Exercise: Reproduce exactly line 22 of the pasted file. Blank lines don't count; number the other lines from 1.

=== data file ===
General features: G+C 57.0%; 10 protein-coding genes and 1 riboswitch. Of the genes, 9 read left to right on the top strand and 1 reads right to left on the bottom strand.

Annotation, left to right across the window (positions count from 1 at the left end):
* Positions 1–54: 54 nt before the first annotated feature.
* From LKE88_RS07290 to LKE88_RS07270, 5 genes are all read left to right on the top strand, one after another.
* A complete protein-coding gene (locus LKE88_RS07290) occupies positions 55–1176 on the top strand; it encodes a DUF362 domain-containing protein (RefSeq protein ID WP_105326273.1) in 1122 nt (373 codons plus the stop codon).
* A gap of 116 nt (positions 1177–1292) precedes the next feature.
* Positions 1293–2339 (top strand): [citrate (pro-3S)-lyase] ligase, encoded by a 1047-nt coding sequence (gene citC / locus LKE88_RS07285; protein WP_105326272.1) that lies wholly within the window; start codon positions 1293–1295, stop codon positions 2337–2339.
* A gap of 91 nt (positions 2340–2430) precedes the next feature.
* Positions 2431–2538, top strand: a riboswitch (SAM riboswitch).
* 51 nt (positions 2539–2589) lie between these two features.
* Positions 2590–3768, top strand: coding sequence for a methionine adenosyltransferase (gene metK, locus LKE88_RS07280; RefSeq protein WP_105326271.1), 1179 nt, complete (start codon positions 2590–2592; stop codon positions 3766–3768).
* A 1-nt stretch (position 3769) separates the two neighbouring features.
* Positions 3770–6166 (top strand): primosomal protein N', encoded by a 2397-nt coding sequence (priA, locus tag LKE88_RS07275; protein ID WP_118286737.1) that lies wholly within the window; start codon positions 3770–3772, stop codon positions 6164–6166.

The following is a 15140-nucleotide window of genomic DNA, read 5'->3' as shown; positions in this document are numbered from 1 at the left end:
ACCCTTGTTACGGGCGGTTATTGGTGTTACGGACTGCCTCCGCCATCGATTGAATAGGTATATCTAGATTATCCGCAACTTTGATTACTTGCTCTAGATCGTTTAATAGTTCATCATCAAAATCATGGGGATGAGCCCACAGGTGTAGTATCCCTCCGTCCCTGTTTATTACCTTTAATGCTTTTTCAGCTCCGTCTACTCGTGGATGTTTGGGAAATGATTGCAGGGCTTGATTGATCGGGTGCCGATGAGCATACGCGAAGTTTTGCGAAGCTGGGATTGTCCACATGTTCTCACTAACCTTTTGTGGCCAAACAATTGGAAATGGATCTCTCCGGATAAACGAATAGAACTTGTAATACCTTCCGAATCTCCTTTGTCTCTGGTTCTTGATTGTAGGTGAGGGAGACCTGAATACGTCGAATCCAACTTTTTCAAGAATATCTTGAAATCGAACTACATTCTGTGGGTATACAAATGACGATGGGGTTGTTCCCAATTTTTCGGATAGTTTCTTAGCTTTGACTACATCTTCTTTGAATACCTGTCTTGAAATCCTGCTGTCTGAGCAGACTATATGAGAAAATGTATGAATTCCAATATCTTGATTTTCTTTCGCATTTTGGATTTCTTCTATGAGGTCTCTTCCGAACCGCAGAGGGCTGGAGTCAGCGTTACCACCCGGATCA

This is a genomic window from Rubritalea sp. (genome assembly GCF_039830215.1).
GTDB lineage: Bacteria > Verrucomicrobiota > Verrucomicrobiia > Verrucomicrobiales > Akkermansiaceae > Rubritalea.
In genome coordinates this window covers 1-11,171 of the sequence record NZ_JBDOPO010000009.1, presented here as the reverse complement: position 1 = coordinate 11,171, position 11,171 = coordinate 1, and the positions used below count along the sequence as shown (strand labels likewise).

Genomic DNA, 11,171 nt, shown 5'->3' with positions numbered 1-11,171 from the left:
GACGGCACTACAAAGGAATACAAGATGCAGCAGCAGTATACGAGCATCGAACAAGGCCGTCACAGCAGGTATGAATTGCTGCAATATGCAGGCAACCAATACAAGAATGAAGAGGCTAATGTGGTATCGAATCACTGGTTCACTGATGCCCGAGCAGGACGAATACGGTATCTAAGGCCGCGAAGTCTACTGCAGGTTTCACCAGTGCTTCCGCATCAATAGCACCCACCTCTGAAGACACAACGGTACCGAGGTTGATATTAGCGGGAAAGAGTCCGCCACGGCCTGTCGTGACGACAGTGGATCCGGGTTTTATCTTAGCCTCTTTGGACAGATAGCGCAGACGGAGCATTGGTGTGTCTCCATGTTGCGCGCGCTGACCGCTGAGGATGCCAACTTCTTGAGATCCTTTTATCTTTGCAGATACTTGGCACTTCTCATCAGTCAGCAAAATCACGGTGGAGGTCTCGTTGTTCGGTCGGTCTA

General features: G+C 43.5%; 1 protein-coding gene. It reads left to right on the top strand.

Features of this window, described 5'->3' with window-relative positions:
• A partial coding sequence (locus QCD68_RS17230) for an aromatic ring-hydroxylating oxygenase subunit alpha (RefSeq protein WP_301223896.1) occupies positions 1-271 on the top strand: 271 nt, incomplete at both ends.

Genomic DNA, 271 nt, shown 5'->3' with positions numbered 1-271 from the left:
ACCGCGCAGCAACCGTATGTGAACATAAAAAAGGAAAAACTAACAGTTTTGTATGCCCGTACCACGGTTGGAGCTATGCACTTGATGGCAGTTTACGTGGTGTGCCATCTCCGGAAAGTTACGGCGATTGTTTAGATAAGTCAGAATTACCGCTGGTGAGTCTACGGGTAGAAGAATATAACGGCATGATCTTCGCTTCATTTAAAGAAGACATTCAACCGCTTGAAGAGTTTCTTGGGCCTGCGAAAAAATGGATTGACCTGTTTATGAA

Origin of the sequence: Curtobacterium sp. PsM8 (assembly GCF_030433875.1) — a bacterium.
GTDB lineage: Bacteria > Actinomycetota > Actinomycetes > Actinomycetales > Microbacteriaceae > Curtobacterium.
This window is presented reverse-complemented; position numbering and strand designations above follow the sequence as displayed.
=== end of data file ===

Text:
Features of this window, described 5'->3' with window-relative positions: